PSMO-02 - Innovative approaches for remuneration of community pharmacy services

Great Hall 2
Organised by FIPs Community Pharmacy Section


Dr Lars-Åke Söderlund, Advisor FIP Congress Programme Development Group, Sweden and Dr Charlotte Verner Rossing, Danish College of Pharmacy Practice, Denmark


The Sustainable Development Goals (SDGs) were developed by the United Nations (UN) to mobilize efforts to end all forms of poverty, fight inequalities and tackle climate change, while ensuring that no one is left behind. The goals apply universally and are part of the 2030 Agenda for sustainable development. Linked to these goals, FIP has developed the FIP Development Goals (DGs). The SDGs for health and wellbeing entitled “Universal Health Coverage for All by 2030” aim to ensure healthy lives and to promote the well-being for all at all ages. From the patients’ perspective, the key target within the health goals is to achieve universal health coverage by 2030. This specific goal is essential to achieve other health and wellbeing goals such as reducing premature mortality from communicable and non-communicable diseases. According to the World Health Organization, the goal of universal health coverage is “to ensure that all people obtain the health services they need without suffering financial hardship when paying for them.” The WHO highlights four essential elements for a country to achieve universal health coverage: an efficient well-run, people-centred health system; affordability; access to essential medicines and technologies; and, a workforce that is well trained and at sufficient capacity. From this perspective, community pharmacies are well used and trusted by their local communities. They provide a range of healthcare services to help people to get the most benefit from their medicines and to lead healthier lives. Introducing further clinical services and appropriate use of medicines could offer more convenient and essential care for patients and better value for the healthcare system. This makes the network of pharmacies and their services a valuable asset for the provision of healthcare. However, many countries and member organizations struggle with implementing remuneration for pharmacy services as part of the primary healthcare model. The clinical care provided by community pharmacies, as part of the essential services element of their healthcare system, means that pharmacies deliver this care with no additional remuneration. Community pharmacy is the most accessible healthcare setting offered by every national healthcare system. However, it is often the most undervalued. Despite this, in most countries the community pharmacy services are not remunerated. This session will discuss innovative approaches to remuneration of pharmacy services, and provide a framework for how pharmacists can adapt shared experiences to their own countries, aligning the goals when creating a new, sustainable, proximate and integrated primary healthcare model.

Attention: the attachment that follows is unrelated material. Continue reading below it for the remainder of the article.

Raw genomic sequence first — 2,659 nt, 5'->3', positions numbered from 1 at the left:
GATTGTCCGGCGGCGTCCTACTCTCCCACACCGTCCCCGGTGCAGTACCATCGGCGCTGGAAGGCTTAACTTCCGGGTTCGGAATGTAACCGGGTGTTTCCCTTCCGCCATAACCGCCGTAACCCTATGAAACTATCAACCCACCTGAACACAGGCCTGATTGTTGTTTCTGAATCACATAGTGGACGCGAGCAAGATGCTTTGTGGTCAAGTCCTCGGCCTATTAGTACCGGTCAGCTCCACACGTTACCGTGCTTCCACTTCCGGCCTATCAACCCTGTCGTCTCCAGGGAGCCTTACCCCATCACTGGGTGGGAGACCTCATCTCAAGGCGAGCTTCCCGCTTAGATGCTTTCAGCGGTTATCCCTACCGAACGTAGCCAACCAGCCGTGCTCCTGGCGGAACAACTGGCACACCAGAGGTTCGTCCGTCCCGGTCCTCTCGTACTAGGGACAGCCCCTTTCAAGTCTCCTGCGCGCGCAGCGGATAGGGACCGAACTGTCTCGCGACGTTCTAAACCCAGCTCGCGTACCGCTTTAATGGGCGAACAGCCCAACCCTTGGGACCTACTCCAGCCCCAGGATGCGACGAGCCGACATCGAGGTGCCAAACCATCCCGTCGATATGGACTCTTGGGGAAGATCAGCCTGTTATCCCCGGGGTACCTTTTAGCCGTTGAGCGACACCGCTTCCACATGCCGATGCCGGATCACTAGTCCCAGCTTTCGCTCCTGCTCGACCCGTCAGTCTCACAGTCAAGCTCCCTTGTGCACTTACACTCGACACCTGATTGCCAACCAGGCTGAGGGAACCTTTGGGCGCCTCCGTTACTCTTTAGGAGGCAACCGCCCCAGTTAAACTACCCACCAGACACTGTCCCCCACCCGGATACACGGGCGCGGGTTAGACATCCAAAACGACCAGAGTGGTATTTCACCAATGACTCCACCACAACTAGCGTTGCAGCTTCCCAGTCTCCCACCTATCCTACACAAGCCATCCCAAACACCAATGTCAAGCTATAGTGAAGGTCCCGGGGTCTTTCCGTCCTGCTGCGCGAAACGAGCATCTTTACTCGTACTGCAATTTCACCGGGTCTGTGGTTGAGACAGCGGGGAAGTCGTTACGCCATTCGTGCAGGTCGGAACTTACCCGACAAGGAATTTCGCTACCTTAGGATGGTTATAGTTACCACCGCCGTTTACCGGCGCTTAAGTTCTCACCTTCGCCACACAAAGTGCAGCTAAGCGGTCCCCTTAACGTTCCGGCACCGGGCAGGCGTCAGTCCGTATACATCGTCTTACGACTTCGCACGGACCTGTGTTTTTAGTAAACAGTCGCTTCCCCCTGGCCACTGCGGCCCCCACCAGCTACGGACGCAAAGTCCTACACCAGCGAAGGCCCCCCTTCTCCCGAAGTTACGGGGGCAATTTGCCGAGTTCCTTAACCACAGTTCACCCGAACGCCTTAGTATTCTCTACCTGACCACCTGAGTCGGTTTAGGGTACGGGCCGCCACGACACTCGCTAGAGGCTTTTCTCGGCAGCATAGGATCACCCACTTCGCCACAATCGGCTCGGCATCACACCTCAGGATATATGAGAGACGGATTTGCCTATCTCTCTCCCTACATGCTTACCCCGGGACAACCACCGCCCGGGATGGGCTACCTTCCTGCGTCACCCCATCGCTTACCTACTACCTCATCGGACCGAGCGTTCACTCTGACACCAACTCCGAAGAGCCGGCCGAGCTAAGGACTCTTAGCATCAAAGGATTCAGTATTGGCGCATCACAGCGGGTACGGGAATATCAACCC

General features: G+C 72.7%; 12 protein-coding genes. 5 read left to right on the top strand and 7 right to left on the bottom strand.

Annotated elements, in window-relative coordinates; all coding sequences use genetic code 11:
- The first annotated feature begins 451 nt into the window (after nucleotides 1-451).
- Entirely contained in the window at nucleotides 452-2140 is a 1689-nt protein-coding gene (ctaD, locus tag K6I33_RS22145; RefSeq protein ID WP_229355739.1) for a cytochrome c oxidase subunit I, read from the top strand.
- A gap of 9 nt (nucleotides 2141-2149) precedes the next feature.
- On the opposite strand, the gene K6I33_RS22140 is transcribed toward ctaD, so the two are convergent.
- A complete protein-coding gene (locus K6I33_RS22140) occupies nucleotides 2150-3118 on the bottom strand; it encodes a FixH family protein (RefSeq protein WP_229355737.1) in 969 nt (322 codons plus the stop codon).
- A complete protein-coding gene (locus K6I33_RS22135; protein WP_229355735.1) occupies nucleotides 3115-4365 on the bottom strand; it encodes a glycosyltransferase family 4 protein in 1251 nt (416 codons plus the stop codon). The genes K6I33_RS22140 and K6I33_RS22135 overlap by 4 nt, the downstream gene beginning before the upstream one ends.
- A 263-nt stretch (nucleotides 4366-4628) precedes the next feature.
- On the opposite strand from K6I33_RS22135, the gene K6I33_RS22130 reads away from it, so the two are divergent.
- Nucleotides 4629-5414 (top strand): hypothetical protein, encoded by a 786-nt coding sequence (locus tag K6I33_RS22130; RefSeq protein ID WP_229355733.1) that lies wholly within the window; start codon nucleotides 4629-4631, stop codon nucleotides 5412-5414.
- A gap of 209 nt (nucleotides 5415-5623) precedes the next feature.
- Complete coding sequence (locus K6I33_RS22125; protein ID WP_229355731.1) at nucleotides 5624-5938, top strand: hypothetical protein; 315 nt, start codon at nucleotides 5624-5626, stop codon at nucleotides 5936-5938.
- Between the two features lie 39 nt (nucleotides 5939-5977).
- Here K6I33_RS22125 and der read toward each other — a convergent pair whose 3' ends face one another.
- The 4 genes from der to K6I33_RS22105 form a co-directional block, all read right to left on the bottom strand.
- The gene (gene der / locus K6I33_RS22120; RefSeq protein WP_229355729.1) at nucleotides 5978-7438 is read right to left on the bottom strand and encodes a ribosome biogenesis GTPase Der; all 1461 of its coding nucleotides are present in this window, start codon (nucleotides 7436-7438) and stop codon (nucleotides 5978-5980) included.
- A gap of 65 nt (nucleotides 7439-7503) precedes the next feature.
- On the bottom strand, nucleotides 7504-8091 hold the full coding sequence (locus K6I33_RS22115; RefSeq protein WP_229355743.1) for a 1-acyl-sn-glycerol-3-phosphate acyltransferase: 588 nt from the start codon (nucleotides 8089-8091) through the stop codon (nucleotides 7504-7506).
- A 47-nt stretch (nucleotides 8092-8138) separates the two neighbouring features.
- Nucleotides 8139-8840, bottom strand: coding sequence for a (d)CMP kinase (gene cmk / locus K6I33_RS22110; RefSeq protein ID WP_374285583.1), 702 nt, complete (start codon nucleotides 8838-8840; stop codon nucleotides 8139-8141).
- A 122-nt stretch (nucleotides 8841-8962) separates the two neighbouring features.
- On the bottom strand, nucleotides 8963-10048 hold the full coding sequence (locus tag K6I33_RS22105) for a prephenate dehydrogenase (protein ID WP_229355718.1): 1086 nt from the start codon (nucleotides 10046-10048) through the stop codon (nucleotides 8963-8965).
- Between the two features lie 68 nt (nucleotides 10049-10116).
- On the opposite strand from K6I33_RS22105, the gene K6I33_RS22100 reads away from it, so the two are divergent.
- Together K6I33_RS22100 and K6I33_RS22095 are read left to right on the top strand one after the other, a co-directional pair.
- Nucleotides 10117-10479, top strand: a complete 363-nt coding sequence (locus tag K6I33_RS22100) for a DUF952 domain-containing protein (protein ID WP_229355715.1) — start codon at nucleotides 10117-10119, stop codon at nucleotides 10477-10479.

11:00 – 11:05 Session introduction by the chairs
11:05 – 11:35 Challenges and barriers to implement remuneration services
Dr Andi Hermansyah, Universitas Airlangga, Indonesia
11:35 – 12:05 The innovation laboratory for remuneration of community pharmacy services as part of primary healthcare
Ms Anna Montgomery, the Dental and Phamaceutical Benefits Agency (TLV), Sweden
12:05 – 12:30

Panel discussion with chairs, speakers and

  • Dr. Shawn Bugden, Canadian Pharmacists Association, Canada

Learning objectives

  • To describe how to develop pharmacy services with the patient at the centre
  • To raise awareness of how innovative approaches to pharmacy services will reduce barriers to implementing them
  • To provide a framework for how innovative remuneration of community pharmacy services can be developed, evaluated and implemented

Take home messages

The time to advocate for remunerated community pharmacy services is now. Patient care opportunities in pharmacies is growing and pharmacists demonstrate their value through different evidence based services. It is necessary that these services are remunerated.